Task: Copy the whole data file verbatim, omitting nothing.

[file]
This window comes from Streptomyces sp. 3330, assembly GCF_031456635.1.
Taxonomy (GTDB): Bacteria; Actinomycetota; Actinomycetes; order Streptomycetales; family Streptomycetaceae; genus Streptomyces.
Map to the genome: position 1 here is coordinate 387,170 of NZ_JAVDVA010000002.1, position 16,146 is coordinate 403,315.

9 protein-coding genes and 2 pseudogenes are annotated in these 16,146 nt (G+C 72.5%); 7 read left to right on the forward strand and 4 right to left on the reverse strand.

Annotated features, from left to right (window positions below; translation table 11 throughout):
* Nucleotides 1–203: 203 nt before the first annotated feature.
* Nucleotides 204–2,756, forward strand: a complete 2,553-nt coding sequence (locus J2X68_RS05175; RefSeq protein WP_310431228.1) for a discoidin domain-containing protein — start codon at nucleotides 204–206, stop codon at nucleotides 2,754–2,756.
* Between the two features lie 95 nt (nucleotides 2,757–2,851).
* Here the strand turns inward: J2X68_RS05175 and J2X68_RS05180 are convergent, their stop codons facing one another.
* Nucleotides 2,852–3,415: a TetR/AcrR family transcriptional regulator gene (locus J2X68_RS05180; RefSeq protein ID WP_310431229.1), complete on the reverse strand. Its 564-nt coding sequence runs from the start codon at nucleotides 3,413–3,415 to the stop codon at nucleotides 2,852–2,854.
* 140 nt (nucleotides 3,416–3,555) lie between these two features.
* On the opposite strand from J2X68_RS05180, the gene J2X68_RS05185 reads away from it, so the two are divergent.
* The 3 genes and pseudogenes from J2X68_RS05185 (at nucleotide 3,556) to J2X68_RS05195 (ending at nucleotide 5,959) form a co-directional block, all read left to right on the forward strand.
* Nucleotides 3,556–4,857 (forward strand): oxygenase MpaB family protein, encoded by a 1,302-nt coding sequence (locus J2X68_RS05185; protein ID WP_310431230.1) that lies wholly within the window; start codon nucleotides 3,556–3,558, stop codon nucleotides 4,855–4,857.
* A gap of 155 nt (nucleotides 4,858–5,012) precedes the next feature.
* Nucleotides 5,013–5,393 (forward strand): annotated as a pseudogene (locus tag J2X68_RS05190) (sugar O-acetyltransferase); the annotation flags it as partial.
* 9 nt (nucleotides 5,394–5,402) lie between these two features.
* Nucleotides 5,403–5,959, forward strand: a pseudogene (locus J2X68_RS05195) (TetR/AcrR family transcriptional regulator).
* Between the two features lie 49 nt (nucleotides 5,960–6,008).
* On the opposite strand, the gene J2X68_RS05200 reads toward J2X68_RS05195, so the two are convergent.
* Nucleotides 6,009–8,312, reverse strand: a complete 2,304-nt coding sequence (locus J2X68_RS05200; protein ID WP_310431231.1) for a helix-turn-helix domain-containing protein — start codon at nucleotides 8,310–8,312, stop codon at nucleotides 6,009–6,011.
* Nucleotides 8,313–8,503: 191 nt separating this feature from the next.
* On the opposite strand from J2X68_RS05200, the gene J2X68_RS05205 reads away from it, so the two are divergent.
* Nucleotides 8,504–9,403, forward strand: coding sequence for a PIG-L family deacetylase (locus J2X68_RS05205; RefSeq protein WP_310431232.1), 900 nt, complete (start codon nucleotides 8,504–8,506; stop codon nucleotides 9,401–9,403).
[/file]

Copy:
This window comes from Streptomyces sp. 3330, assembly GCF_031456635.1.
Taxonomy (GTDB): Bacteria; Actinomycetota; Actinomycetes; order Streptomycetales; family Streptomycetaceae; genus Streptomyces.
Map to the genome: position 1 here is coordinate 387,170 of NZ_JAVDVA010000002.1, position 16,146 is coordinate 403,315.

9 protein-coding genes and 2 pseudogenes are annotated in these 16,146 nt (G+C 72.5%); 7 read left to right on the forward strand and 4 right to left on the reverse strand.

Annotated features, from left to right (window positions below; translation table 11 throughout):
* Nucleotides 1–203: 203 nt before the first annotated feature.
* Nucleotides 204–2,756, forward strand: a complete 2,553-nt coding sequence (locus J2X68_RS05175; RefSeq protein WP_310431228.1) for a discoidin domain-containing protein — start codon at nucleotides 204–206, stop codon at nucleotides 2,754–2,756.
* Between the two features lie 95 nt (nucleotides 2,757–2,851).
* Here the strand turns inward: J2X68_RS05175 and J2X68_RS05180 are convergent, their stop codons facing one another.
* Nucleotides 2,852–3,415: a TetR/AcrR family transcriptional regulator gene (locus J2X68_RS05180; RefSeq protein ID WP_310431229.1), complete on the reverse strand. Its 564-nt coding sequence runs from the start codon at nucleotides 3,413–3,415 to the stop codon at nucleotides 2,852–2,854.
* 140 nt (nucleotides 3,416–3,555) lie between these two features.
* On the opposite strand from J2X68_RS05180, the gene J2X68_RS05185 reads away from it, so the two are divergent.
* The 3 genes and pseudogenes from J2X68_RS05185 (at nucleotide 3,556) to J2X68_RS05195 (ending at nucleotide 5,959) form a co-directional block, all read left to right on the forward strand.
* Nucleotides 3,556–4,857 (forward strand): oxygenase MpaB family protein, encoded by a 1,302-nt coding sequence (locus J2X68_RS05185; protein ID WP_310431230.1) that lies wholly within the window; start codon nucleotides 3,556–3,558, stop codon nucleotides 4,855–4,857.
* A gap of 155 nt (nucleotides 4,858–5,012) precedes the next feature.
* Nucleotides 5,013–5,393 (forward strand): annotated as a pseudogene (locus tag J2X68_RS05190) (sugar O-acetyltransferase); the annotation flags it as partial.
* 9 nt (nucleotides 5,394–5,402) lie between these two features.
* Nucleotides 5,403–5,959, forward strand: a pseudogene (locus J2X68_RS05195) (TetR/AcrR family transcriptional regulator).
* Between the two features lie 49 nt (nucleotides 5,960–6,008).
* On the opposite strand, the gene J2X68_RS05200 reads toward J2X68_RS05195, so the two are convergent.
* Nucleotides 6,009–8,312, reverse strand: a complete 2,304-nt coding sequence (locus J2X68_RS05200; protein ID WP_310431231.1) for a helix-turn-helix domain-containing protein — start codon at nucleotides 8,310–8,312, stop codon at nucleotides 6,009–6,011.
* Nucleotides 8,313–8,503: 191 nt separating this feature from the next.
* On the opposite strand from J2X68_RS05200, the gene J2X68_RS05205 reads away from it, so the two are divergent.
* Nucleotides 8,504–9,403, forward strand: coding sequence for a PIG-L family deacetylase (locus J2X68_RS05205; RefSeq protein WP_310431232.1), 900 nt, complete (start codon nucleotides 8,504–8,506; stop codon nucleotides 9,401–9,403).